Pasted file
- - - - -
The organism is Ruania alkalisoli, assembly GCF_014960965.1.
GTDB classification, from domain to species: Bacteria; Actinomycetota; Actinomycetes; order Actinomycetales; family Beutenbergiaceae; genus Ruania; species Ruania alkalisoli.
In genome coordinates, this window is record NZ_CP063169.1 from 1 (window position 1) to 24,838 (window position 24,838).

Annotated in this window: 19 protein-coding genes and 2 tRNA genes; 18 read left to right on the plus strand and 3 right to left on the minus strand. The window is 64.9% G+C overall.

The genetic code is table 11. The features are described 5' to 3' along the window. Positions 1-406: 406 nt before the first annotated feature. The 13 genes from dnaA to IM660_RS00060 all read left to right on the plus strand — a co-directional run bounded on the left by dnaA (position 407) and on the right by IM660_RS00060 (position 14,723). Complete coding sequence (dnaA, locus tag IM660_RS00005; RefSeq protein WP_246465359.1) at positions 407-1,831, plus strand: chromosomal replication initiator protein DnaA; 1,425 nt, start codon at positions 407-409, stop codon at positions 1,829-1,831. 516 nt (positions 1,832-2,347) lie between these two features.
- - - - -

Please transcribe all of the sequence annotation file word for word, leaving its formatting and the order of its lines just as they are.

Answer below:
The organism is Ruania alkalisoli, assembly GCF_014960965.1.
GTDB classification, from domain to species: Bacteria; Actinomycetota; Actinomycetes; order Actinomycetales; family Beutenbergiaceae; genus Ruania; species Ruania alkalisoli.
In genome coordinates, this window is record NZ_CP063169.1 from 1 (window position 1) to 24,838 (window position 24,838).

Annotated in this window: 19 protein-coding genes and 2 tRNA genes; 18 read left to right on the plus strand and 3 right to left on the minus strand. The window is 64.9% G+C overall.

The genetic code is table 11. The features are described 5' to 3' along the window. Positions 1-406: 406 nt before the first annotated feature. The 13 genes from dnaA to IM660_RS00060 all read left to right on the plus strand — a co-directional run bounded on the left by dnaA (position 407) and on the right by IM660_RS00060 (position 14,723). Complete coding sequence (dnaA, locus tag IM660_RS00005; RefSeq protein WP_246465359.1) at positions 407-1,831, plus strand: chromosomal replication initiator protein DnaA; 1,425 nt, start codon at positions 407-409, stop codon at positions 1,829-1,831. 516 nt (positions 1,832-2,347) lie between these two features.